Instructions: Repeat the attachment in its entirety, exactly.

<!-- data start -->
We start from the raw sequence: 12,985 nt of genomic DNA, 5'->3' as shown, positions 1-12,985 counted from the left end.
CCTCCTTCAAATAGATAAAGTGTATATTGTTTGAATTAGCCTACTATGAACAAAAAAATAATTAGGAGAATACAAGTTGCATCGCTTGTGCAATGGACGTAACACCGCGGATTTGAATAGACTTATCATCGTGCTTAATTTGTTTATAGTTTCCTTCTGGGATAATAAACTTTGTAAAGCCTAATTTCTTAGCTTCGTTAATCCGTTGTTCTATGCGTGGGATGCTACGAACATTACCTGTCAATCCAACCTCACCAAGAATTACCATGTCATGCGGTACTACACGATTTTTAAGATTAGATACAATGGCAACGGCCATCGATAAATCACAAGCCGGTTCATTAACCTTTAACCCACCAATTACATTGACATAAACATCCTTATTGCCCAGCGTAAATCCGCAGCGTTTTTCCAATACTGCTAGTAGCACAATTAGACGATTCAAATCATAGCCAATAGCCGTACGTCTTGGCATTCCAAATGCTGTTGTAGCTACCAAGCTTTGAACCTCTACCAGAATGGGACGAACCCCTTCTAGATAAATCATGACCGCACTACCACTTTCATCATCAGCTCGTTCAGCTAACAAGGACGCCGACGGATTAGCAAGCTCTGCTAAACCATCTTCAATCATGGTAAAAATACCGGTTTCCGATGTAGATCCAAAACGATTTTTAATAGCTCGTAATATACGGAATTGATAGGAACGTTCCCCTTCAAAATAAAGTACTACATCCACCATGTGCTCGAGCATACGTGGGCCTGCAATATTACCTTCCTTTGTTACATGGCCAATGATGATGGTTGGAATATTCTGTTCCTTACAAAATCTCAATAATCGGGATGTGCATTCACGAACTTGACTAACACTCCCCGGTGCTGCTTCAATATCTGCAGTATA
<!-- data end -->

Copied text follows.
We start from the raw sequence: 12,985 nt of genomic DNA, 5'->3' as shown, positions 1-12,985 counted from the left end.
CCTCCTTCAAATAGATAAAGTGTATATTGTTTGAATTAGCCTACTATGAACAAAAAAATAATTAGGAGAATACAAGTTGCATCGCTTGTGCAATGGACGTAACACCGCGGATTTGAATAGACTTATCATCGTGCTTAATTTGTTTATAGTTTCCTTCTGGGATAATAAACTTTGTAAAGCCTAATTTCTTAGCTTCGTTAATCCGTTGTTCTATGCGTGGGATGCTACGAACATTACCTGTCAATCCAACCTCACCAAGAATTACCATGTCATGCGGTACTACACGATTTTTAAGATTAGATACAATGGCAACGGCCATCGATAAATCACAAGCCGGTTCATTAACCTTTAACCCACCAATTACATTGACATAAACATCCTTATTGCCCAGCGTAAATCCGCAGCGTTTTTCCAATACTGCTAGTAGCACAATTAGACGATTCAAATCATAGCCAATAGCCGTACGTCTTGGCATTCCAAATGCTGTTGTAGCTACCAAGCTTTGAACCTCTACCAGAATGGGACGAACCCCTTCTAGATAAATCATGACCGCACTACCACTTTCATCATCAGCTCGTTCAGCTAACAAGGACGCCGACGGATTAGCAAGCTCTGCTAAACCATCTTCAATCATGGTAAAAATACCGGTTTCCGATGTAGATCCAAAACGATTTTTAATAGCTCGTAATATACGGAATTGATAGGAACGTTCCCCTTCAAAATAAAGTACTACATCCACCATGTGCTCGAGCATACGTGGGCCTGCAATATTACCTTCCTTTGTTACATGGCCAATGATGATGGTTGGAATATTCTGTTCCTTACAAAATCTCAATAATCGGGATGTGCATTCACGAACTTGACTAACACTCCCCGGTGCTGCTTCAATATCTGCAGTATA